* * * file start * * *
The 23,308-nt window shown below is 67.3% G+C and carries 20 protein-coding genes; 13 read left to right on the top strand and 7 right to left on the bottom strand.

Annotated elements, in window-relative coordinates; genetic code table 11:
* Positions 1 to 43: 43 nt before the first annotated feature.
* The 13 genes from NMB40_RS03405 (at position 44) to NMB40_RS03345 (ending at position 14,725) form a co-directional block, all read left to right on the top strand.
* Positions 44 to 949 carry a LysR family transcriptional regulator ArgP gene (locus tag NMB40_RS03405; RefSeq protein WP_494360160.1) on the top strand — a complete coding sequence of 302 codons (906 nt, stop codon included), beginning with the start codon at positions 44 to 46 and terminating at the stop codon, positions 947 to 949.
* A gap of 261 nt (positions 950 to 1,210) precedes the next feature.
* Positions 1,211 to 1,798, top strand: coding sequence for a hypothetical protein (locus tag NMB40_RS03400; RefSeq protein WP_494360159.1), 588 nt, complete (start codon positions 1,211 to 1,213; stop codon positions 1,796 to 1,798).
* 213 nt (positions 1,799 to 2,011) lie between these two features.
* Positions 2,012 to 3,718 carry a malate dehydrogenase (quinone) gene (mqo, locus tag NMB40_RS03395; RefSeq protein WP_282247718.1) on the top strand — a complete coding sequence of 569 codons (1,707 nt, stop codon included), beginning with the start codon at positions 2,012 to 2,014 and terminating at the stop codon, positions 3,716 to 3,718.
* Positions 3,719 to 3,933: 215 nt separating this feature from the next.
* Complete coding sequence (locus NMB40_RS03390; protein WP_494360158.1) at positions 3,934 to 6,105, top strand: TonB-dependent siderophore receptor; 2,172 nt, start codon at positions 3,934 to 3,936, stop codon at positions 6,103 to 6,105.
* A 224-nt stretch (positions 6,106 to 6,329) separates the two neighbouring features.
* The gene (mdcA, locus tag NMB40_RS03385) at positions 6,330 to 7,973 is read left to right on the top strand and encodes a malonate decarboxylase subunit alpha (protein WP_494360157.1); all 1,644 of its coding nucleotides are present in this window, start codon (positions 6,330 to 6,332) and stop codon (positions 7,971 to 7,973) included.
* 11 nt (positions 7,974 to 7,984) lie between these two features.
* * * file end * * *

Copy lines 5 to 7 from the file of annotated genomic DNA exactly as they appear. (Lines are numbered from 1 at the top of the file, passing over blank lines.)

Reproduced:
* Positions 44 to 949 carry a LysR family transcriptional regulator ArgP gene (locus tag NMB40_RS03405; RefSeq protein WP_494360160.1) on the top strand — a complete coding sequence of 302 codons (906 nt, stop codon included), beginning with the start codon at positions 44 to 46 and terminating at the stop codon, positions 947 to 949.
* A gap of 261 nt (positions 950 to 1,210) precedes the next feature.
* Positions 1,211 to 1,798, top strand: coding sequence for a hypothetical protein (locus tag NMB40_RS03400; RefSeq protein WP_494360159.1), 588 nt, complete (start codon positions 1,211 to 1,213; stop codon positions 1,796 to 1,798).